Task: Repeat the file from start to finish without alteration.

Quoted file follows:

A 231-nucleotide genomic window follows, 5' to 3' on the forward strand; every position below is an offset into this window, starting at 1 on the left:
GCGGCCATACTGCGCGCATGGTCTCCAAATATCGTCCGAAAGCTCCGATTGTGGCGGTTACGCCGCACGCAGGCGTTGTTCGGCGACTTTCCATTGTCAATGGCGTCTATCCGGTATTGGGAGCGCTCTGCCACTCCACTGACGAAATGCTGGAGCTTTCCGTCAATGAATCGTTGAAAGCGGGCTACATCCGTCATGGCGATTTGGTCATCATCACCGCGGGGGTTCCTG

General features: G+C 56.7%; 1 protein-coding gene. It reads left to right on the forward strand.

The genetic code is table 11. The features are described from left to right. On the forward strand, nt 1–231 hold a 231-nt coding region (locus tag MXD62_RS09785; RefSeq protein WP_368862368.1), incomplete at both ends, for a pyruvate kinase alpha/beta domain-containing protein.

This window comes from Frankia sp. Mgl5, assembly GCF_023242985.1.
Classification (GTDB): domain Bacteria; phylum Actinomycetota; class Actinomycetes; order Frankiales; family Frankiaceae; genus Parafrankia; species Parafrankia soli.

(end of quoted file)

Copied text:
A 231-nucleotide genomic window follows, 5' to 3' on the forward strand; every position below is an offset into this window, starting at 1 on the left:
GCGGCCATACTGCGCGCATGGTCTCCAAATATCGTCCGAAAGCTCCGATTGTGGCGGTTACGCCGCACGCAGGCGTTGTTCGGCGACTTTCCATTGTCAATGGCGTCTATCCGGTATTGGGAGCGCTCTGCCACTCCACTGACGAAATGCTGGAGCTTTCCGTCAATGAATCGTTGAAAGCGGGCTACATCCGTCATGGCGATTTGGTCATCATCACCGCGGGGGTTCCTG

General features: G+C 56.7%; 1 protein-coding gene. It reads left to right on the forward strand.

The genetic code is table 11. The features are described from left to right. On the forward strand, nt 1–231 hold a 231-nt coding region (locus tag MXD62_RS09785; RefSeq protein WP_368862368.1), incomplete at both ends, for a pyruvate kinase alpha/beta domain-containing protein.

This window comes from Frankia sp. Mgl5, assembly GCF_023242985.1.
Classification (GTDB): domain Bacteria; phylum Actinomycetota; class Actinomycetes; order Frankiales; family Frankiaceae; genus Parafrankia; species Parafrankia soli.